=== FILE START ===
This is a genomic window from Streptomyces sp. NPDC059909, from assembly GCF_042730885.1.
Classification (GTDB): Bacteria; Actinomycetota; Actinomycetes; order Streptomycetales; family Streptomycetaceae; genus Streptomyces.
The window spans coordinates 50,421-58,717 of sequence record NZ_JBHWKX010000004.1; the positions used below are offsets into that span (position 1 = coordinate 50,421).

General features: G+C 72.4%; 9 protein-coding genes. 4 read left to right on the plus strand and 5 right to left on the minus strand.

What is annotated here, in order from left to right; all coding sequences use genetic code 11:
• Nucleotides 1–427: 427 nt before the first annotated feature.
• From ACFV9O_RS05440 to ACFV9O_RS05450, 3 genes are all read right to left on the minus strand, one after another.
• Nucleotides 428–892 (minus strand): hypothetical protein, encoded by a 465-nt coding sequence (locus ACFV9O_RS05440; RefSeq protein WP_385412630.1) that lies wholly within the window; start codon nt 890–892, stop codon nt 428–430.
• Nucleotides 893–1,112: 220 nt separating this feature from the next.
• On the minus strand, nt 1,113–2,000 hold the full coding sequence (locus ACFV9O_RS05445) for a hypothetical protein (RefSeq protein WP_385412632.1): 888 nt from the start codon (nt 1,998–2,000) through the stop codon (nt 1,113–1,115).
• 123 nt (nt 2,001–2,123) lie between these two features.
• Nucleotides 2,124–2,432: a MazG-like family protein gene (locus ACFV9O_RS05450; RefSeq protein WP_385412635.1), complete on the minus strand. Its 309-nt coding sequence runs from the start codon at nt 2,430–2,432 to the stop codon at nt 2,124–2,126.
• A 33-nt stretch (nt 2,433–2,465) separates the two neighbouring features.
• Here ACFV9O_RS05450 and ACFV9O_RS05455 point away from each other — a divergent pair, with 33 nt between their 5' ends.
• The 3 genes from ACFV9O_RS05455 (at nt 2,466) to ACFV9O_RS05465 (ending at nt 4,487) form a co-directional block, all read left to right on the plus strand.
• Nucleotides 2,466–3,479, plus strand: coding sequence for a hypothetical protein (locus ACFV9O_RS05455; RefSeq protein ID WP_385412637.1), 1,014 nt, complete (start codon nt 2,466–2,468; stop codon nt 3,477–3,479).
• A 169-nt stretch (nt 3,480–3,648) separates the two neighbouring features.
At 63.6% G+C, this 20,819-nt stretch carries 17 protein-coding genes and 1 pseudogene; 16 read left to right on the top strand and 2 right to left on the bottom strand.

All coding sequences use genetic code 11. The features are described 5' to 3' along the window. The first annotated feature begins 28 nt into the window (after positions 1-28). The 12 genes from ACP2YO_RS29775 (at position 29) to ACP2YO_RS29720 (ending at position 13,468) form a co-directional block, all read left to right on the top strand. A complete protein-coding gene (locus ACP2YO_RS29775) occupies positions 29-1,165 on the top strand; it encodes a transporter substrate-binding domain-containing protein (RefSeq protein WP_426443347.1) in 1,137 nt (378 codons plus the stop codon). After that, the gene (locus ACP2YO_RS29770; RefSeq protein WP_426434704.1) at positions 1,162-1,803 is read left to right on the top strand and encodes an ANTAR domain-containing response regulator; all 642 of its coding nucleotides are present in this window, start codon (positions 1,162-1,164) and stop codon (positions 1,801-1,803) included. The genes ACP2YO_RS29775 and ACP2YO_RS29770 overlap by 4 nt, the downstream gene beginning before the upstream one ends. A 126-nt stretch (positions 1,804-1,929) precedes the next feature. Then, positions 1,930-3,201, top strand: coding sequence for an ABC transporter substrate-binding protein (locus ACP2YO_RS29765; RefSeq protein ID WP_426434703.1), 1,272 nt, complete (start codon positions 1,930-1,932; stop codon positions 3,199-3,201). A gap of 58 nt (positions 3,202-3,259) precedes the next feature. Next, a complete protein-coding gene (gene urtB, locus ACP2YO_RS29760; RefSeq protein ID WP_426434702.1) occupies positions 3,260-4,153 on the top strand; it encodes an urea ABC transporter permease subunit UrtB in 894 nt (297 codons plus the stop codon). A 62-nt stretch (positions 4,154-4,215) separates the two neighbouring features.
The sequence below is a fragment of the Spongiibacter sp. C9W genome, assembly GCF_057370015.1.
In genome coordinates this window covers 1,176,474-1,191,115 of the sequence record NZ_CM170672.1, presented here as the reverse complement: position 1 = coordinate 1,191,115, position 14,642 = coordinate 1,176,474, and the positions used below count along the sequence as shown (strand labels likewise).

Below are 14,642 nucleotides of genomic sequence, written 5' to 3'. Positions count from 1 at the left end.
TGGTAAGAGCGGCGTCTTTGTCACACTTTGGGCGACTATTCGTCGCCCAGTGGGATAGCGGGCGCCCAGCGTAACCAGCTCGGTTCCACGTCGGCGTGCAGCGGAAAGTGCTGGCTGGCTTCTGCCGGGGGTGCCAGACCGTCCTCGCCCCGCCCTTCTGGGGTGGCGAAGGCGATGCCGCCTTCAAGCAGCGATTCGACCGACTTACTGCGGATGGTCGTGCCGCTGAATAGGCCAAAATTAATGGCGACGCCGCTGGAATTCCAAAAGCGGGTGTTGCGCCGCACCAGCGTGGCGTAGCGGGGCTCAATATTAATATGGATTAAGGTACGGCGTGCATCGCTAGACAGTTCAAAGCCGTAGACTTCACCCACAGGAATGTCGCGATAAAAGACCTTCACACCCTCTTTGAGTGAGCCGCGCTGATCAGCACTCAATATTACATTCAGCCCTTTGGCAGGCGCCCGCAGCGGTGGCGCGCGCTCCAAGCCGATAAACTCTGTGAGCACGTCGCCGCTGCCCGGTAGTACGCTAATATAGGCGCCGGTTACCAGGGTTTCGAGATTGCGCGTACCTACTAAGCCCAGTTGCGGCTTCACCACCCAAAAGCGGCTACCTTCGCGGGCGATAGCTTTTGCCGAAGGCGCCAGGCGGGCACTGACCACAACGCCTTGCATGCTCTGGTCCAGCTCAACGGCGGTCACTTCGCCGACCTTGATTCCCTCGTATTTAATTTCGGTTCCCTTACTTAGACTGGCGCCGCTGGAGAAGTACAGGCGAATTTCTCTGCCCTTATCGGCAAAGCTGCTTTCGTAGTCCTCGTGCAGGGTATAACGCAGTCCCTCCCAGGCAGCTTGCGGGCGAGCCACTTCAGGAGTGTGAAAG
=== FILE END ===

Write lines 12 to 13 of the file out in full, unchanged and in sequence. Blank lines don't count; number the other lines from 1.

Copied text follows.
• Nucleotides 2,124–2,432: a MazG-like family protein gene (locus ACFV9O_RS05450; RefSeq protein WP_385412635.1), complete on the minus strand. Its 309-nt coding sequence runs from the start codon at nt 2,430–2,432 to the stop codon at nt 2,124–2,126.
• A 33-nt stretch (nt 2,433–2,465) separates the two neighbouring features.